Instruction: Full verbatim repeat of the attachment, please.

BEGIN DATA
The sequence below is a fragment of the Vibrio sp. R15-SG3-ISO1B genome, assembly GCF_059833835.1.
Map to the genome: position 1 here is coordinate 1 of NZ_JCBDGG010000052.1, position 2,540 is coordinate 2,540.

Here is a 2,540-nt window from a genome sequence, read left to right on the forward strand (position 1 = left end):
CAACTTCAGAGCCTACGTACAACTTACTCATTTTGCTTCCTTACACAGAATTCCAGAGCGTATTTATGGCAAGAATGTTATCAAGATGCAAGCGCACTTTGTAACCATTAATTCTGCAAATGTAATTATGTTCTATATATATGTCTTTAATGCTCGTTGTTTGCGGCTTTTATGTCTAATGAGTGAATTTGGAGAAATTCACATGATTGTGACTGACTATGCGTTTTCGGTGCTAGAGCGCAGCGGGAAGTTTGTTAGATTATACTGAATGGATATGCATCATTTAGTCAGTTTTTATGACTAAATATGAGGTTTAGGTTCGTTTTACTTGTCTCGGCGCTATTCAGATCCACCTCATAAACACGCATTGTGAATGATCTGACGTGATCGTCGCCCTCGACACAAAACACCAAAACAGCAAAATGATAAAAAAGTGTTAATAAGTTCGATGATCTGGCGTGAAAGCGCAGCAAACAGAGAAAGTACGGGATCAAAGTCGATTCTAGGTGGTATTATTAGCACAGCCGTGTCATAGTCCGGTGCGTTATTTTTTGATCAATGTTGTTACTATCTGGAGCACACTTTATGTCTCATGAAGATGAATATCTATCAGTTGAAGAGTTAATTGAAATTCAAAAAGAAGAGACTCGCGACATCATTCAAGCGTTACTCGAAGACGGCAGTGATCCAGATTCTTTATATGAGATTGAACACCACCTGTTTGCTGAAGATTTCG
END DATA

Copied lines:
The sequence below is a fragment of the Vibrio sp. R15-SG3-ISO1B genome, assembly GCF_059833835.1.
Map to the genome: position 1 here is coordinate 1 of NZ_JCBDGG010000052.1, position 2,540 is coordinate 2,540.

Here is a 2,540-nt window from a genome sequence, read left to right on the forward strand (position 1 = left end):
CAACTTCAGAGCCTACGTACAACTTACTCATTTTGCTTCCTTACACAGAATTCCAGAGCGTATTTATGGCAAGAATGTTATCAAGATGCAAGCGCACTTTGTAACCATTAATTCTGCAAATGTAATTATGTTCTATATATATGTCTTTAATGCTCGTTGTTTGCGGCTTTTATGTCTAATGAGTGAATTTGGAGAAATTCACATGATTGTGACTGACTATGCGTTTTCGGTGCTAGAGCGCAGCGGGAAGTTTGTTAGATTATACTGAATGGATATGCATCATTTAGTCAGTTTTTATGACTAAATATGAGGTTTAGGTTCGTTTTACTTGTCTCGGCGCTATTCAGATCCACCTCATAAACACGCATTGTGAATGATCTGACGTGATCGTCGCCCTCGACACAAAACACCAAAACAGCAAAATGATAAAAAAGTGTTAATAAGTTCGATGATCTGGCGTGAAAGCGCAGCAAACAGAGAAAGTACGGGATCAAAGTCGATTCTAGGTGGTATTATTAGCACAGCCGTGTCATAGTCCGGTGCGTTATTTTTTGATCAATGTTGTTACTATCTGGAGCACACTTTATGTCTCATGAAGATGAATATCTATCAGTTGAAGAGTTAATTGAAATTCAAAAAGAAGAGACTCGCGACATCATTCAAGCGTTACTCGAAGACGGCAGTGATCCAGATTCTTTATATGAGATTGAACACCACCTGTTTGCTGAAGATTTCG